MEMPHIS, Tennessee —
Late Thursday afternoon, one patient made medical history in Shelby County as the first to be treated with a COVID-19 drug not only recovered, but was released. The release of Patricia Myles, who is from Clarksdale, Mississippi, followed weeks of, at times, tense moments. Baptist Memorial Hospital staff cheered her departure, as Myles rolled out and headed home, a COVID-19 survivor.
"Oh lord, thank you Jesus,” Myles said.
Myles arrived at Baptist May 12th in bad shape and spent her first weeks unresponsive and sedated.
"I just started remembering stuff last week, and I still don’t remember too much,” Myles said.
But Myles made it through, thanks to a plasma transfusion, an ECMO machine to help her breathe, and Remdesivir, the first COVID-19 treatment drug approved by the Food and Drug Administration.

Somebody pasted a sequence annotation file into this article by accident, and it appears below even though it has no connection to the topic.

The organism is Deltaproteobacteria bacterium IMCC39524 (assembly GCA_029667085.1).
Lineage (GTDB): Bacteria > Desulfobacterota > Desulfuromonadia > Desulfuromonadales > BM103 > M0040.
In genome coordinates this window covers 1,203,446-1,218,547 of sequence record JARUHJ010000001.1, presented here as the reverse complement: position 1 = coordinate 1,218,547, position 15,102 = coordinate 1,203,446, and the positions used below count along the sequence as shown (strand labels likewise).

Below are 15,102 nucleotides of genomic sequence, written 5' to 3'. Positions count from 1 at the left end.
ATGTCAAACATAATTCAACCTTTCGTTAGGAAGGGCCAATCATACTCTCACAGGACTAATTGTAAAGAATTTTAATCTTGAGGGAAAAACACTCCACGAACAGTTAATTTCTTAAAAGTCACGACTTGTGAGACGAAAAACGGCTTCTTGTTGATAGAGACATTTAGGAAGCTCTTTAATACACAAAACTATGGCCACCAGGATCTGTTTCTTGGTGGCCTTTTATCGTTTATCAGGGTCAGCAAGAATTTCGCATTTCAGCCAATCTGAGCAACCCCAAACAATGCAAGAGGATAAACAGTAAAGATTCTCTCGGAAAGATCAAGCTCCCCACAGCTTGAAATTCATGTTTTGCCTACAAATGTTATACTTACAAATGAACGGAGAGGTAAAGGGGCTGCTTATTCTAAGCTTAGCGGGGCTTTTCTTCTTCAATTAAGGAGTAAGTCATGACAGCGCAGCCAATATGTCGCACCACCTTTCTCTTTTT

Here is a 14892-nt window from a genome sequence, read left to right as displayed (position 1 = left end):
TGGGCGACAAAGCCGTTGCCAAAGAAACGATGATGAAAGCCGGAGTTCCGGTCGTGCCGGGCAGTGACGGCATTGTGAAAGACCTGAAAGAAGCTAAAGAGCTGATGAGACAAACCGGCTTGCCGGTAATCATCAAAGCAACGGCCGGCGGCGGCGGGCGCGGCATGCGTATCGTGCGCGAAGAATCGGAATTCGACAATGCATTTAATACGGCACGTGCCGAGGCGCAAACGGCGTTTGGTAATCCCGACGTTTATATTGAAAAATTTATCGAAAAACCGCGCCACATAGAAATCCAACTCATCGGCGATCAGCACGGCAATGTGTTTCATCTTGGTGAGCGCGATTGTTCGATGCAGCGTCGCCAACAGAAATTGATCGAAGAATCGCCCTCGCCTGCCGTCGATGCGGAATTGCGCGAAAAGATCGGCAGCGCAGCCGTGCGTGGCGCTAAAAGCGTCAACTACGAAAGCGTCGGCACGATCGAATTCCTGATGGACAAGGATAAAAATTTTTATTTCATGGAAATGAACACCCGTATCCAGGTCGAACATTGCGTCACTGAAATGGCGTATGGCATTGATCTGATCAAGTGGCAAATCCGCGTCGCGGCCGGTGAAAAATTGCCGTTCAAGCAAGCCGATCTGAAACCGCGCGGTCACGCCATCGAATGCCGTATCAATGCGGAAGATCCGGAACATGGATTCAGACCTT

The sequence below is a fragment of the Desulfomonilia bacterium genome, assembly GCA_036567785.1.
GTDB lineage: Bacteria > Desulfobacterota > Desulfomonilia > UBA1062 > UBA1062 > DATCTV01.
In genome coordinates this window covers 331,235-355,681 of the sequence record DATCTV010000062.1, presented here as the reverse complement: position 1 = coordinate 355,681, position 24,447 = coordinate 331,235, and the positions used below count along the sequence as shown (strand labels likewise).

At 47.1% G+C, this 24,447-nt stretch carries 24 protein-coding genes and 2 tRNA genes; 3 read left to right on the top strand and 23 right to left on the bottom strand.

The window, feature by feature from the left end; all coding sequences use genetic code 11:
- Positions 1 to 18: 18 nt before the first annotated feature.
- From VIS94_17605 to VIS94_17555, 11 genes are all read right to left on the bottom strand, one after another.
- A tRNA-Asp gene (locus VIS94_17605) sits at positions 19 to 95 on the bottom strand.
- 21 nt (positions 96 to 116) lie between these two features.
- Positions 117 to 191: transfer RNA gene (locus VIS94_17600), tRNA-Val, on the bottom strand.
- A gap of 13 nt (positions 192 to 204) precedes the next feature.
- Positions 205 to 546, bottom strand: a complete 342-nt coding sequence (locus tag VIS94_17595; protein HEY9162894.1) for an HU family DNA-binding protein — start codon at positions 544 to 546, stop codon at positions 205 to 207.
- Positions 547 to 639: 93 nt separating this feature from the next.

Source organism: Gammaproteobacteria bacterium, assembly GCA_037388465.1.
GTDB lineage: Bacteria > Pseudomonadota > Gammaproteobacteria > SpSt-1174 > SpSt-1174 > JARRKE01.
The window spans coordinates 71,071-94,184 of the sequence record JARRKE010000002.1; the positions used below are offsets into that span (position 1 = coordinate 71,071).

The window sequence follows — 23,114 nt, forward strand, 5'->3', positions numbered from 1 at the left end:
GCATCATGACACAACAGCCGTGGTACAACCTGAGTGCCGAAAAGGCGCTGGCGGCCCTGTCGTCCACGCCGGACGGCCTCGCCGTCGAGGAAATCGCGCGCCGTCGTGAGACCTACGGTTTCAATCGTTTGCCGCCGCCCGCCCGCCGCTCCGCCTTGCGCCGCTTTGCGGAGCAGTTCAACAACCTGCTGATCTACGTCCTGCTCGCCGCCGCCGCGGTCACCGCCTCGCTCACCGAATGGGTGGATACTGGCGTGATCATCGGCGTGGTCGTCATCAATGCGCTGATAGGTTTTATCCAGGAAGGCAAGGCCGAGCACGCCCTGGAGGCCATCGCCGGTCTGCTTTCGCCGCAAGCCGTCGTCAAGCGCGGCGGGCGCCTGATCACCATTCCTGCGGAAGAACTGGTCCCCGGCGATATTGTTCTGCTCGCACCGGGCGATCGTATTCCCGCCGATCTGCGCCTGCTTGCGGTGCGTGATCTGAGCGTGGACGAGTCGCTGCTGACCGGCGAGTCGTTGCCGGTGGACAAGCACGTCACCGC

"The most important thing is what happens to the patient and she's really, just had just a fantastic recovery,” Baptist Memorial Hospital infectious disease specialist Dr. Steve Threlkeld said.
Dr. Threlkeld said Remdesivir’s effectiveness is so far showing mixed results nationwide but cautioned the sample size still remains relatively low.
"There's individual limitations that make it hard to make sweeping sorts of conclusions about the drug,” Dr. Threlkeld is said.
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For Myles, her range of medical treatment worked as she turned the corner and headed home with a message.
"I'm walking out here as a testimony to tell people about this virus and how important it is to stay safe,” Myles said.
Doctors at Baptist have now treated nearly a dozen patients to date with Remdesivir and planned to begin treatment with two additional patients Thursday night. Several health precautions in place to help slow spread of coronavirus.